Saturday, July 11, 2009

For the Love of Mickey Rourke

To love Mickey Rourke, you must forget Mickey Rourke. That's the only way to go about it without exposing yourself to some pretty extreme cognitive dissonance. Forget the many horrible movies: Double Team with Jean Claude Van Damme, Fall Time with Stephen Baldwin, Exit in Red, Out in Fifty, Point Blank, the ready-for-Cinemax soft-porn combo Wild Orchid and Another 9 & 1/2 Weeks. Forget the diva behavior on set, the surgery, and the arrest for spousal abuse. And forget every interview he's ever done.

Fix in your mind instead three movies: Rumble Fish, Angel Heart, and The Wrestler. When I first saw Rumble Fish on late-night TV back in the early 90s, I thought Mickey was about the coolest dude I'd ever come across: the tousled hair, soft voice, confident swagger, and thousand-yard stare pretty much did it for me. And beneath those rugged good looks was some serious darkness into which I couldn't help but be pulled. Angel Heart, which I saw not long afterward, sealed the deal. What's not to love about that movie? You've got a plot that is, in Roger Ebert's words, "Raymond Chandler meets The Exorcist", a moody, jazz-inflected score by Trevor Jones, tough-guy dialogue, the rainy streets of New Orleans, and Mickey Rourke and Robert De Niro firing on all cylinders. Mickey's gradual implosion over the course of the film didn't feel like acting...probably because it wasn't.

As for The Wrestler, there's not much I can say that hasn't already been said. To call it a career resurrection would not be an overstatement. While it's true that Rourke managed to deliver some fine cameos even in the midst of his crap years, I never allowed myself to dream that he'd get a starring role again--let alone nail it in the way that he did. There are many high points in the film, but it's the boardwalk scene that secures his place as one of the greats.

So...we're back on track, but it's been an abusive relationship--this thing between Mickey and me. He kept breaking my heart and I just kept coming back, hoping like a battered housewife that the halcyon days of our courtship could somehow be recaptured. Perhaps, under all that muscle and scar tissue, the quietly brooding persona that had so attracted me in Diner, Body Heat, and The Pope of Greenwich Village still slumbered, awaiting the nudges of a perceptive director to be roused once again.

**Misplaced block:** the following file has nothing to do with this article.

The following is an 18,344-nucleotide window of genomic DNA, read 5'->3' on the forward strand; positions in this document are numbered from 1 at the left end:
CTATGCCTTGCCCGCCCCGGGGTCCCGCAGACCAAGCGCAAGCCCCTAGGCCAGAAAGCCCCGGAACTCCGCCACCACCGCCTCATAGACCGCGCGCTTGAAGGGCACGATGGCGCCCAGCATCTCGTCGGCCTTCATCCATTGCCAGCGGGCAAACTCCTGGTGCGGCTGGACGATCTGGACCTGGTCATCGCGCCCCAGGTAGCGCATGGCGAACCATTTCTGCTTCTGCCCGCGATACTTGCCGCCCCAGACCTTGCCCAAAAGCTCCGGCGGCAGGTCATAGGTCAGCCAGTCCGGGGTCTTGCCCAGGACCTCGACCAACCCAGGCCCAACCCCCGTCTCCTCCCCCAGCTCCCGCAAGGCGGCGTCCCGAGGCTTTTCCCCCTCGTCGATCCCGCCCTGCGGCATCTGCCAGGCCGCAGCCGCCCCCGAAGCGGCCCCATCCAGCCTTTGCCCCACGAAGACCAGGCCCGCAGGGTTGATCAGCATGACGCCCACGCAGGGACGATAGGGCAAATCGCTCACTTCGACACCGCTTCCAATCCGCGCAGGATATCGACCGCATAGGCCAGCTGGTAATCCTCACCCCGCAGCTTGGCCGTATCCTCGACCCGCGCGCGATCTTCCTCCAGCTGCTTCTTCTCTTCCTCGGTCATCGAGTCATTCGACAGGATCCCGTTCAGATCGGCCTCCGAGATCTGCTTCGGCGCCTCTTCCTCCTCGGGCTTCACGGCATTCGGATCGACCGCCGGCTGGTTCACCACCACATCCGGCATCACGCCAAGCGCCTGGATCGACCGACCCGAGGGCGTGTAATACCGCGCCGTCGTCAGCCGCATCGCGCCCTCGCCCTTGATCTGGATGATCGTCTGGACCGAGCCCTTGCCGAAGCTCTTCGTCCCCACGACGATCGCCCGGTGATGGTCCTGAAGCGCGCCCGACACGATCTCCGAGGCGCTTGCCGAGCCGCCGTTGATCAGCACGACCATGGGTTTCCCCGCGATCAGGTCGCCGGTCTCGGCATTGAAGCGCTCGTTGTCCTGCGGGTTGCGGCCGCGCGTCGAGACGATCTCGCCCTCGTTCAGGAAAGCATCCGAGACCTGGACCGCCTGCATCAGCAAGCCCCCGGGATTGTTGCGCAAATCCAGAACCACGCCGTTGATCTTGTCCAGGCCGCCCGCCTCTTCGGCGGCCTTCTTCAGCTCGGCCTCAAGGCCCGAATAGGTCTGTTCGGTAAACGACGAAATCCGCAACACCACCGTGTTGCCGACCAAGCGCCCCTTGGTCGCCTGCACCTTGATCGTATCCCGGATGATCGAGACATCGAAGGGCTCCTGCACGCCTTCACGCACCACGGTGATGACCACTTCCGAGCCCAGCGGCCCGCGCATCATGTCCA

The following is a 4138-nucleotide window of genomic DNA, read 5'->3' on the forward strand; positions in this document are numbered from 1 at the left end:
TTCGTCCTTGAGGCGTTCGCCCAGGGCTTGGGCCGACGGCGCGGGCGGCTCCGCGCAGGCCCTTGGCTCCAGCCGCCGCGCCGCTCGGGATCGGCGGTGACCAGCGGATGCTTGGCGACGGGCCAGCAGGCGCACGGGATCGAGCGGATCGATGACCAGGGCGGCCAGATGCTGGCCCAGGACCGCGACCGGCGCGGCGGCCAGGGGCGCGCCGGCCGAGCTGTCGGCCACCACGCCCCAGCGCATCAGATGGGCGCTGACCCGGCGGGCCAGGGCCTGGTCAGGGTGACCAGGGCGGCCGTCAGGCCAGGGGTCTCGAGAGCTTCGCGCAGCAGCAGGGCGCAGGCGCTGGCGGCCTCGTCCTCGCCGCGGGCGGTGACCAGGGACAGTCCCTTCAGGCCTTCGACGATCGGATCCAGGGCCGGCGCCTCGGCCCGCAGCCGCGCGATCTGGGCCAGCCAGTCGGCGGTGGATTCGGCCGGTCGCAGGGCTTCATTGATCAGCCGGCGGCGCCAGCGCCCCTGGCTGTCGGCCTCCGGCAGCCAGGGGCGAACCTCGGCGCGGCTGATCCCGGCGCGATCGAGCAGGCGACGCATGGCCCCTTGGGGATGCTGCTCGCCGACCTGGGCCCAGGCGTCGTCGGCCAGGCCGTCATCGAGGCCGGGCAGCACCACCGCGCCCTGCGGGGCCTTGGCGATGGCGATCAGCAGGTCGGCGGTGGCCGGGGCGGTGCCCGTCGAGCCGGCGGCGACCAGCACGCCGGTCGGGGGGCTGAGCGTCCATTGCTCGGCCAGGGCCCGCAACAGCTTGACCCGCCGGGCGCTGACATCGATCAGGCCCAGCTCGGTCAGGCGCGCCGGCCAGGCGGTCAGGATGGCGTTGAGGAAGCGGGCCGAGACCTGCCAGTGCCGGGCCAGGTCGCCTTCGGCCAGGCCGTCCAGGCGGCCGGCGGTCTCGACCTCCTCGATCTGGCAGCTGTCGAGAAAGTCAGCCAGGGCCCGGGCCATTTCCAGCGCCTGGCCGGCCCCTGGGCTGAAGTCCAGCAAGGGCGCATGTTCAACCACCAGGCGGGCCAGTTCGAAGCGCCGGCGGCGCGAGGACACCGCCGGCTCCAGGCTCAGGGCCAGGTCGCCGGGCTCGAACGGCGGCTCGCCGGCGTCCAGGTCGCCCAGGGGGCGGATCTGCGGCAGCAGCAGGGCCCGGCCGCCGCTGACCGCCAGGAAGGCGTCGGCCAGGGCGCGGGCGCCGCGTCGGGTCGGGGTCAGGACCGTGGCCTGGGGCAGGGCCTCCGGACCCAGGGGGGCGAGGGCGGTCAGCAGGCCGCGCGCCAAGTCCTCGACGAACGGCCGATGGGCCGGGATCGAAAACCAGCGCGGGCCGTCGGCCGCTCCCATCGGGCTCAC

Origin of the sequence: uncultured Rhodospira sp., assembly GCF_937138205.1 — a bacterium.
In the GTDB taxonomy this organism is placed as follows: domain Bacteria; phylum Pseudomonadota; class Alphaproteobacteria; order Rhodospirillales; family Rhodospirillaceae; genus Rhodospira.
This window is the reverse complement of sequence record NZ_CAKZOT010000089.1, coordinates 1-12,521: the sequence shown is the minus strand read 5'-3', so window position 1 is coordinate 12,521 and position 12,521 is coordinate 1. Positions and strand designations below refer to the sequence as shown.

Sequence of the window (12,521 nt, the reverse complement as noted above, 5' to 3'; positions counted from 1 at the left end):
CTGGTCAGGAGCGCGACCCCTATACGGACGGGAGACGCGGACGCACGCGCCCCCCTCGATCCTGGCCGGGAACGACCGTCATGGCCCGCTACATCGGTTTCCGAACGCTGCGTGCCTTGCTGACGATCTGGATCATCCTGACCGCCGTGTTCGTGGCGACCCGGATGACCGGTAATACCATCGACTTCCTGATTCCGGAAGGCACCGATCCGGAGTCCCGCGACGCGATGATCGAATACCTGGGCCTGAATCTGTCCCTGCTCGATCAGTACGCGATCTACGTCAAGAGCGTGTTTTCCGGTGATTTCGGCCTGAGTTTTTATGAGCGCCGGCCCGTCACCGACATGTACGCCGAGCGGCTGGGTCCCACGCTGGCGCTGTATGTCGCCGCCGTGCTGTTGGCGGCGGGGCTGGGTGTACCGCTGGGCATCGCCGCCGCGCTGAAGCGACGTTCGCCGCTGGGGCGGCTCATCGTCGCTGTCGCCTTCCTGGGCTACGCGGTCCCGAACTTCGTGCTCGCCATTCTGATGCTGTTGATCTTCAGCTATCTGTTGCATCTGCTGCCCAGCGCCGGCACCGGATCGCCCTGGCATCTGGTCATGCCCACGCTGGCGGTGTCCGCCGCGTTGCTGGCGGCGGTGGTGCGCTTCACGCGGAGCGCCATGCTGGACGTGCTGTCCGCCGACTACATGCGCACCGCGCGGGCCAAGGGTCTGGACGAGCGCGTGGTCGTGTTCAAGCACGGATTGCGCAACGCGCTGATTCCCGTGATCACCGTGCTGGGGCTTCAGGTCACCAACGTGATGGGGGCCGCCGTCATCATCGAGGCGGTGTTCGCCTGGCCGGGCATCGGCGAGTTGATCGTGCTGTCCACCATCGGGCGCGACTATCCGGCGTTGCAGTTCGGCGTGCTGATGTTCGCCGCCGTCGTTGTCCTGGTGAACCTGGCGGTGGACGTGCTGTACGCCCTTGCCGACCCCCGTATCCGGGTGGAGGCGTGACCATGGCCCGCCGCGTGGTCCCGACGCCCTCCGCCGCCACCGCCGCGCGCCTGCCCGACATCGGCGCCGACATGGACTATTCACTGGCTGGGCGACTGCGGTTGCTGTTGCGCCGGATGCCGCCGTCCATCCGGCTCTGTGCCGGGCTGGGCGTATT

What has emerged instead is an entirely different and better actor: a large shambling wreck of a man who is able to transmit from his deep well of misery straight to celluloid. His metamorphosis (self-induced) from beauty to beast only means that his outsides now reflect his insides. To the viewer, it feels a little like voyeurism to have such direct access to someone else's pain, but I can't tear my eyes away.

Having carried the torch for this guy for fifteen years, I felt vindicated when the previously unthinkable happened: Mickey got nominated for an Oscar. Suddenly the rest of the world was tuned in to my frequency, and the looks of disbelief I used to get when I said "Mickey Rourke is one of my favorite actors" evaporated, replaced by vigorous nods of assent. A groundswell began to build. TV commentators started openly predicting that the Mick would walk away with the golden statue. I allowed myself to hope.

On Oscar night, I stood right next to the TV so I could hear it above the gossipy roar of my friends ("Look at Kate Winslet's dress!" "John Mayer and Jennifer Aniston are together??"), praying more fervently than I had at any point since I was a teenager trying to get laid. I needed to know if the outcast could be redeemed--if Lucifer could repent and be welcomed back to heaven.

The moment was upon us.

"And the Oscar goes to..."

"..."

"..."

"Sean Penn."

Without a word, I walked out the door, down the stairs, across the complex to the swimming pool, and sat under the night sky for ten minutes. I said, softly, "I'm sorry, Mickey."

This story became legendary: Harper's oddball husband who boycotted Sean Penn's acceptance speech with the gravitas of Martin Luther King at Selma. All for greasy old Mickey Rourke. What can I say? We don't always choose the things we hold dear, and they don't always make sense to others. I mean, I care about world suffering, I really do. But at that particular moment in time I felt bad for one specific person who, despite--or perhaps because of--some very self-destructive tendencies had touched my heart and the hearts of countless others, and should have been acknowledged for that.

Oh well. We'll always have Rumble Fish.

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